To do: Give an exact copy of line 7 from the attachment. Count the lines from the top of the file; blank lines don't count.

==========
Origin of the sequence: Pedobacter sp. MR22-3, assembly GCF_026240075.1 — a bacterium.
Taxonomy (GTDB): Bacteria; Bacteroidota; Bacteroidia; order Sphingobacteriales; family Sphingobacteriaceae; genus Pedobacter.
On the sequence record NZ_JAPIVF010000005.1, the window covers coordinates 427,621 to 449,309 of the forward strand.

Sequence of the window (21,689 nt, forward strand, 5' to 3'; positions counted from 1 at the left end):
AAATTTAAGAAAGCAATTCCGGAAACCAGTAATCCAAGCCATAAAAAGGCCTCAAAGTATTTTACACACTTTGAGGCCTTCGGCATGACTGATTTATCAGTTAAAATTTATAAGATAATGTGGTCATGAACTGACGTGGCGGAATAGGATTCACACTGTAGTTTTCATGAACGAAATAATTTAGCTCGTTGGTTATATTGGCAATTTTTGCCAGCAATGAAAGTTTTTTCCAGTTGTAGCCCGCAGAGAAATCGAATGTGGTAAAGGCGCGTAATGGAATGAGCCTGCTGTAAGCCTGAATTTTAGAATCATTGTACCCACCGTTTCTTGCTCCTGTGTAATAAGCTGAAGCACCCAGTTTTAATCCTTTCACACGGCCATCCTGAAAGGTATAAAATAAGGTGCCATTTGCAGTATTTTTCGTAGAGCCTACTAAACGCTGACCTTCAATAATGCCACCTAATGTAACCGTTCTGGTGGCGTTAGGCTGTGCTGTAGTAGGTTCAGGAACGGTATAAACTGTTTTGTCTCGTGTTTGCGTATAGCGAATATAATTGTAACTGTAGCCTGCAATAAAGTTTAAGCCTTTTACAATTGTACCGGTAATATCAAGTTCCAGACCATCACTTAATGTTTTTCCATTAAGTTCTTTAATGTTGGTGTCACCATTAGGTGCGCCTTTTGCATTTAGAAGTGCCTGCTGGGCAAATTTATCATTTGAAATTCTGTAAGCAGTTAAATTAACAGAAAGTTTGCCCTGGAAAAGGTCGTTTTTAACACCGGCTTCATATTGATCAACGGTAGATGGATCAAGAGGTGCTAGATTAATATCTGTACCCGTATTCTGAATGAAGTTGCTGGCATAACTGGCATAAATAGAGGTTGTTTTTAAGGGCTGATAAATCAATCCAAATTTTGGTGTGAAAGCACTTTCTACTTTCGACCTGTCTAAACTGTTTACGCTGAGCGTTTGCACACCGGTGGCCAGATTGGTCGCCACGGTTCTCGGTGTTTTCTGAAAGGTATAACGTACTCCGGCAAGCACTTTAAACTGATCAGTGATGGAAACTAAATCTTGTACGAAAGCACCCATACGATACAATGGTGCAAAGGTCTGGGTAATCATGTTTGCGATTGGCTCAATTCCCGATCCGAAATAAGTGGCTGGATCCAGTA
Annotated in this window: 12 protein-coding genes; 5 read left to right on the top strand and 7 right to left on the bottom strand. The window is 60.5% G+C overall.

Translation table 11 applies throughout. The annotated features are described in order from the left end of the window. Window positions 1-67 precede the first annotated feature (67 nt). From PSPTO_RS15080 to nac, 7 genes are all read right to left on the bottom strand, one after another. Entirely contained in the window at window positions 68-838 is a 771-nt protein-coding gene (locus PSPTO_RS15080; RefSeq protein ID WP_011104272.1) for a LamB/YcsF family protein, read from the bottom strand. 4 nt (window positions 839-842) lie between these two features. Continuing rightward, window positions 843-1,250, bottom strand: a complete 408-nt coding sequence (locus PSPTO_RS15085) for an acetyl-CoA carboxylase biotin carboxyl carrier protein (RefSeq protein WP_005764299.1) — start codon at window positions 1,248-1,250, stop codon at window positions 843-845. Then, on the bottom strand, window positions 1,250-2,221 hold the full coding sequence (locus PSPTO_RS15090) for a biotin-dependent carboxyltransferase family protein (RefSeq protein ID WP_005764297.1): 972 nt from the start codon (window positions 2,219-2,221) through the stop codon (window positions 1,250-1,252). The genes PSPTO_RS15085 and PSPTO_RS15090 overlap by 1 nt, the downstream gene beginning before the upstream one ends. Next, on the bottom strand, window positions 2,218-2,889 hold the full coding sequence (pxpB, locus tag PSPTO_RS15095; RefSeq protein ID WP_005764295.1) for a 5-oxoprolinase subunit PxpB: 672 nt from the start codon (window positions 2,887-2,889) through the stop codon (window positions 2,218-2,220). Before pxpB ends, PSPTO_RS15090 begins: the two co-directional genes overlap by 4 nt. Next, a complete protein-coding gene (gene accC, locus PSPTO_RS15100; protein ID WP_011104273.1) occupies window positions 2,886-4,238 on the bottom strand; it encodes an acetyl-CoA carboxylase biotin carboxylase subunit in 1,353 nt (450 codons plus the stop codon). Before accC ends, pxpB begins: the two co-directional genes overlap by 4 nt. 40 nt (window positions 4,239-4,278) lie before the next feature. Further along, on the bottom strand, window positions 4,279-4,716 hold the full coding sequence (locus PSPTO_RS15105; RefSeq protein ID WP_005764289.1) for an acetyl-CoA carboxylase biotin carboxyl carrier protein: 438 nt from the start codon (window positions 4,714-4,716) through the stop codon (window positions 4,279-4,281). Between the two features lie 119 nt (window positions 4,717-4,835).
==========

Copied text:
Translation table 11 applies throughout. The annotated features are described in order from the left end of the window. Window positions 1-67 precede the first annotated feature (67 nt). From PSPTO_RS15080 to nac, 7 genes are all read right to left on the bottom strand, one after another. Entirely contained in the window at window positions 68-838 is a 771-nt protein-coding gene (locus PSPTO_RS15080; RefSeq protein ID WP_011104272.1) for a LamB/YcsF family protein, read from the bottom strand. 4 nt (window positions 839-842) lie between these two features. Continuing rightward, window positions 843-1,250, bottom strand: a complete 408-nt coding sequence (locus PSPTO_RS15085) for an acetyl-CoA carboxylase biotin carboxyl carrier protein (RefSeq protein WP_005764299.1) — start codon at window positions 1,248-1,250, stop codon at window positions 843-845. Then, on the bottom strand, window positions 1,250-2,221 hold the full coding sequence (locus PSPTO_RS15090) for a biotin-dependent carboxyltransferase family protein (RefSeq protein ID WP_005764297.1): 972 nt from the start codon (window positions 2,219-2,221) through the stop codon (window positions 1,250-1,252). The genes PSPTO_RS15085 and PSPTO_RS15090 overlap by 1 nt, the downstream gene beginning before the upstream one ends. Next, on the bottom strand, window positions 2,218-2,889 hold the full coding sequence (pxpB, locus tag PSPTO_RS15095; RefSeq protein ID WP_005764295.1) for a 5-oxoprolinase subunit PxpB: 672 nt from the start codon (window positions 2,887-2,889) through the stop codon (window positions 2,218-2,220). Before pxpB ends, PSPTO_RS15090 begins: the two co-directional genes overlap by 4 nt. Next, a complete protein-coding gene (gene accC, locus PSPTO_RS15100; protein ID WP_011104273.1) occupies window positions 2,886-4,238 on the bottom strand; it encodes an acetyl-CoA carboxylase biotin carboxylase subunit in 1,353 nt (450 codons plus the stop codon). Before accC ends, pxpB begins: the two co-directional genes overlap by 4 nt. 40 nt (window positions 4,239-4,278) lie before the next feature. Further along, on the bottom strand, window positions 4,279-4,716 hold the full coding sequence (locus PSPTO_RS15105; RefSeq protein ID WP_005764289.1) for an acetyl-CoA carboxylase biotin carboxyl carrier protein: 438 nt from the start codon (window positions 4,714-4,716) through the stop codon (window positions 4,279-4,281). Between the two features lie 119 nt (window positions 4,717-4,835).